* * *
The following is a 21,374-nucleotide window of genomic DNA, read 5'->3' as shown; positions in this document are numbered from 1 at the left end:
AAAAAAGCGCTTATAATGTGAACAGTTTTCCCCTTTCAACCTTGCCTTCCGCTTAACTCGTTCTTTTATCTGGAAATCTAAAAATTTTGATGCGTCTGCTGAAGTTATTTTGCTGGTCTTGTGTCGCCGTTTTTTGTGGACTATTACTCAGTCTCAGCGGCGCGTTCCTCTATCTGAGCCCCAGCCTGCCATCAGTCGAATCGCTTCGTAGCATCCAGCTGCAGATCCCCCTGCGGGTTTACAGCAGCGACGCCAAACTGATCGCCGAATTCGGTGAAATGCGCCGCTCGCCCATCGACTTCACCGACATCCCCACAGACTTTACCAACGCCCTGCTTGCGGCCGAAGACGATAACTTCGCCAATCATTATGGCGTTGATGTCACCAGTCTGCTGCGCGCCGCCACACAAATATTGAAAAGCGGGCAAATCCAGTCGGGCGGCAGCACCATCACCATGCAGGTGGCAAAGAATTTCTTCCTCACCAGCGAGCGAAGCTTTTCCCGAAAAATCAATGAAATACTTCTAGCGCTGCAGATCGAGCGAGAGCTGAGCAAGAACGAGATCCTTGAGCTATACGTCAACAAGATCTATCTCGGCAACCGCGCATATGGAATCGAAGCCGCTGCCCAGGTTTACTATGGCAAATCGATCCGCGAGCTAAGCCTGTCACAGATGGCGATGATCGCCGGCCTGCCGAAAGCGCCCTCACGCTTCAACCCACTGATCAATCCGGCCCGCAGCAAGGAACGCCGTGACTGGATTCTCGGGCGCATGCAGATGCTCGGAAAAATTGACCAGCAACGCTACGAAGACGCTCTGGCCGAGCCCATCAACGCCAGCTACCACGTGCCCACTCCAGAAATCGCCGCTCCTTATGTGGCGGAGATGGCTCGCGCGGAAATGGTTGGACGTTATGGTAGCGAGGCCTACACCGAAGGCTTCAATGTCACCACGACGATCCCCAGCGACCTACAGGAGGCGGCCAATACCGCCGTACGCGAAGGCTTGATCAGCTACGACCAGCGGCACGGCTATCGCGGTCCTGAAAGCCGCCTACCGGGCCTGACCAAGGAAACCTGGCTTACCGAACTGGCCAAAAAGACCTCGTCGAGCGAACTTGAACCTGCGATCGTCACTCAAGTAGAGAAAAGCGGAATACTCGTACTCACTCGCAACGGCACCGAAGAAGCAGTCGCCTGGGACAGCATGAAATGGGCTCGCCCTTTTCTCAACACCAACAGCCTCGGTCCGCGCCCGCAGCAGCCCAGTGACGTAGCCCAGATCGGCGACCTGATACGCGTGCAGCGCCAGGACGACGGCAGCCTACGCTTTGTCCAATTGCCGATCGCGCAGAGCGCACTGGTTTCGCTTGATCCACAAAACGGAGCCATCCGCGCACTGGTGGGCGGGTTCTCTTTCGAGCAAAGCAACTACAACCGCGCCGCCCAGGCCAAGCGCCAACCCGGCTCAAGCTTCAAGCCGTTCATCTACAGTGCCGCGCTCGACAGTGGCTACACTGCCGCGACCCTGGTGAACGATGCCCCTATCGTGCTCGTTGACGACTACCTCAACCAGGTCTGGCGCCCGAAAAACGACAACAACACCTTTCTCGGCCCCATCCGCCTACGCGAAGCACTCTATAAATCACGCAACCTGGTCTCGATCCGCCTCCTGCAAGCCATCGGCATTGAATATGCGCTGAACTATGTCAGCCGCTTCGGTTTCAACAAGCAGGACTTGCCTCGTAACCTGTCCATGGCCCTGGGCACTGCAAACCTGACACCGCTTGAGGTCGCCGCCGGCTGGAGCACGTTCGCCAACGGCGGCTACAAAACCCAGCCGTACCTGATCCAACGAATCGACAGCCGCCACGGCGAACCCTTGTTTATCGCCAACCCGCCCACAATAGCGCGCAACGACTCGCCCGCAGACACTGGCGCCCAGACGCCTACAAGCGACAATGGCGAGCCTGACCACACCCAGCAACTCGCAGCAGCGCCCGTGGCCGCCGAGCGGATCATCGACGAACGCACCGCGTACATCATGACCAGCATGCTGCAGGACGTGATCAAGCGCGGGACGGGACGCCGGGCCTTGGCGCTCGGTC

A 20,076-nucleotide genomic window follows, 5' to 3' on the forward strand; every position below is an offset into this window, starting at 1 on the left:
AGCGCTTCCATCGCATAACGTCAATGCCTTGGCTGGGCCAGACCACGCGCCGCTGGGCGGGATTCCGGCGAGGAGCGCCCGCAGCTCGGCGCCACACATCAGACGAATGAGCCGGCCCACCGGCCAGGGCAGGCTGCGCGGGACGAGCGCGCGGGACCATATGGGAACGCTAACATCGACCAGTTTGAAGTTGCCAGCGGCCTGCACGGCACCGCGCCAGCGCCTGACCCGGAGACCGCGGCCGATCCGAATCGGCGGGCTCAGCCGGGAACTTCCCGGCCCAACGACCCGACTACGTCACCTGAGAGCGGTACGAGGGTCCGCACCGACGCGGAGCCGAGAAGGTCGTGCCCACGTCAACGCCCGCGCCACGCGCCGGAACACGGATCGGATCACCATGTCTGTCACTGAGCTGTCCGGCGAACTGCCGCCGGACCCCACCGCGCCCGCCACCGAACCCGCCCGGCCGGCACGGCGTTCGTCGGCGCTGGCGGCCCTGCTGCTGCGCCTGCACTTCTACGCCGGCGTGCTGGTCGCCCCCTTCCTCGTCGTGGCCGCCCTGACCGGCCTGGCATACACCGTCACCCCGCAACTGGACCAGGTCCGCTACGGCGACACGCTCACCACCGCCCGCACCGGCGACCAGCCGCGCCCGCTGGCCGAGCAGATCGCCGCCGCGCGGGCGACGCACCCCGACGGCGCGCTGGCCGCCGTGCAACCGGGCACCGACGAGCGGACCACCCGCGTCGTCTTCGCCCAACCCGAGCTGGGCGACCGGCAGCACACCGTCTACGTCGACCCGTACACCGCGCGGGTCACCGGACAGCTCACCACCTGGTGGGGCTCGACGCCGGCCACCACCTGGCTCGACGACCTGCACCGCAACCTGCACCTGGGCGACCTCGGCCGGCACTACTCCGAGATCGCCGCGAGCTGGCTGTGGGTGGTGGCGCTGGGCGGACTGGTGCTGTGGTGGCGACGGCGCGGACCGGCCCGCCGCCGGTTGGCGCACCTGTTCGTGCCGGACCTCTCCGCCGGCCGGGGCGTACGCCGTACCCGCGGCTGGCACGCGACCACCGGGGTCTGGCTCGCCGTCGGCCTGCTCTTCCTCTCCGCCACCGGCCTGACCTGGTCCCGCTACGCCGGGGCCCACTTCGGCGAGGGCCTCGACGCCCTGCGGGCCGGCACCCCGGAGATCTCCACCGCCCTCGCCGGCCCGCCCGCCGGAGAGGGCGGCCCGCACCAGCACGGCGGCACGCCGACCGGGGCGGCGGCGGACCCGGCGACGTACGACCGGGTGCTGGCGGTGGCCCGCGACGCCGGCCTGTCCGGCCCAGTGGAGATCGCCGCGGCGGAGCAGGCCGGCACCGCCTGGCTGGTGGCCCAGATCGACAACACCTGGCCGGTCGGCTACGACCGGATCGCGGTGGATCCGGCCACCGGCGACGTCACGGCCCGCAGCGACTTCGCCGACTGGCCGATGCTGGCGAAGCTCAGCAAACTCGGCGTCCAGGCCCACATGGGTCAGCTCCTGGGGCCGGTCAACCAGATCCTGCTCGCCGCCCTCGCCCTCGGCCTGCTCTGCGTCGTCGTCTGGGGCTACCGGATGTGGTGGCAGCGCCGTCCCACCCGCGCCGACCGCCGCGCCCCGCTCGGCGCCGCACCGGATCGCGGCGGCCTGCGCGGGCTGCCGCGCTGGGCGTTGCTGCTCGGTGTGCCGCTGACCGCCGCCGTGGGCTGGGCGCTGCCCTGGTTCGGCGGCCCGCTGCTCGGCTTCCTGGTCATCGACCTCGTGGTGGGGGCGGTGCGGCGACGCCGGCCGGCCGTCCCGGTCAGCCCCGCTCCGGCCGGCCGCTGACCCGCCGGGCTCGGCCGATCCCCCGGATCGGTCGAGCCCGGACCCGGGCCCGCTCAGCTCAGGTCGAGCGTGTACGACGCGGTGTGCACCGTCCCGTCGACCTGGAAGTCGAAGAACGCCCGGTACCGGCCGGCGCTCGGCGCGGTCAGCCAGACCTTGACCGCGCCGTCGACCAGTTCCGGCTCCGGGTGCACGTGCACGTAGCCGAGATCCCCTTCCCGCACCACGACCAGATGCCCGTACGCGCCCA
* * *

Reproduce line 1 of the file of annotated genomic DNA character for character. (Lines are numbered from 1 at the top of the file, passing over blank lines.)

The following is a 21,374-nucleotide window of genomic DNA, read 5'->3' as shown; positions in this document are numbered from 1 at the left end: